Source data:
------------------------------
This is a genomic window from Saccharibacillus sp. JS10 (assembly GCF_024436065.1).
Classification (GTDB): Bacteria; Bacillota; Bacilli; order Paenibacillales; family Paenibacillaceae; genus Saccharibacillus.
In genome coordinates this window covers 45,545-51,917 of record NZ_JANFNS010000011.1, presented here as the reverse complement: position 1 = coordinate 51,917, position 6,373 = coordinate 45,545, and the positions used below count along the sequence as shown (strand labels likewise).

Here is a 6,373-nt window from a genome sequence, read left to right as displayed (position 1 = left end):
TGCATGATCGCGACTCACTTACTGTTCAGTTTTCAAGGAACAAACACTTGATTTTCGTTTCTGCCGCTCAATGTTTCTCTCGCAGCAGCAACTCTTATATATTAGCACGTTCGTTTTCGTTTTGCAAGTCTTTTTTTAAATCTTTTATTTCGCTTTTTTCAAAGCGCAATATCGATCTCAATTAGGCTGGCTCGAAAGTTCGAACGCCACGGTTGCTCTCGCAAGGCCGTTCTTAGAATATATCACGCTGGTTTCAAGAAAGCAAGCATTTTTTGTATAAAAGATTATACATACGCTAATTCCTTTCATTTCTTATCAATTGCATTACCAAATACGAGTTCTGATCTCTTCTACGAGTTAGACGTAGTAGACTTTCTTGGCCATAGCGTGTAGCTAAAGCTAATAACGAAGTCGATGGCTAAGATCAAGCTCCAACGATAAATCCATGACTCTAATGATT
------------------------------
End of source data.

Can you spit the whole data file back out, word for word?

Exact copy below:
This is a genomic window from Saccharibacillus sp. JS10 (assembly GCF_024436065.1).
Classification (GTDB): Bacteria; Bacillota; Bacilli; order Paenibacillales; family Paenibacillaceae; genus Saccharibacillus.
In genome coordinates this window covers 45,545-51,917 of record NZ_JANFNS010000011.1, presented here as the reverse complement: position 1 = coordinate 51,917, position 6,373 = coordinate 45,545, and the positions used below count along the sequence as shown (strand labels likewise).

Here is a 6,373-nt window from a genome sequence, read left to right as displayed (position 1 = left end):
TGCATGATCGCGACTCACTTACTGTTCAGTTTTCAAGGAACAAACACTTGATTTTCGTTTCTGCCGCTCAATGTTTCTCTCGCAGCAGCAACTCTTATATATTAGCACGTTCGTTTTCGTTTTGCAAGTCTTTTTTTAAATCTTTTATTTCGCTTTTTTCAAAGCGCAATATCGATCTCAATTAGGCTGGCTCGAAAGTTCGAACGCCACGGTTGCTCTCGCAAGGCCGTTCTTAGAATATATCACGCTGGTTTCAAGAAAGCAAGCATTTTTTGTATAAAAGATTATACATACGCTAATTCCTTTCATTTCTTATCAATTGCATTACCAAATACGAGTTCTGATCTCTTCTACGAGTTAGACGTAGTAGACTTTCTTGGCCATAGCGTGTAGCTAAAGCTAATAACGAAGTCGATGGCTAAGATCAAGCTCCAACGATAAATCCATGACTCTAATGATT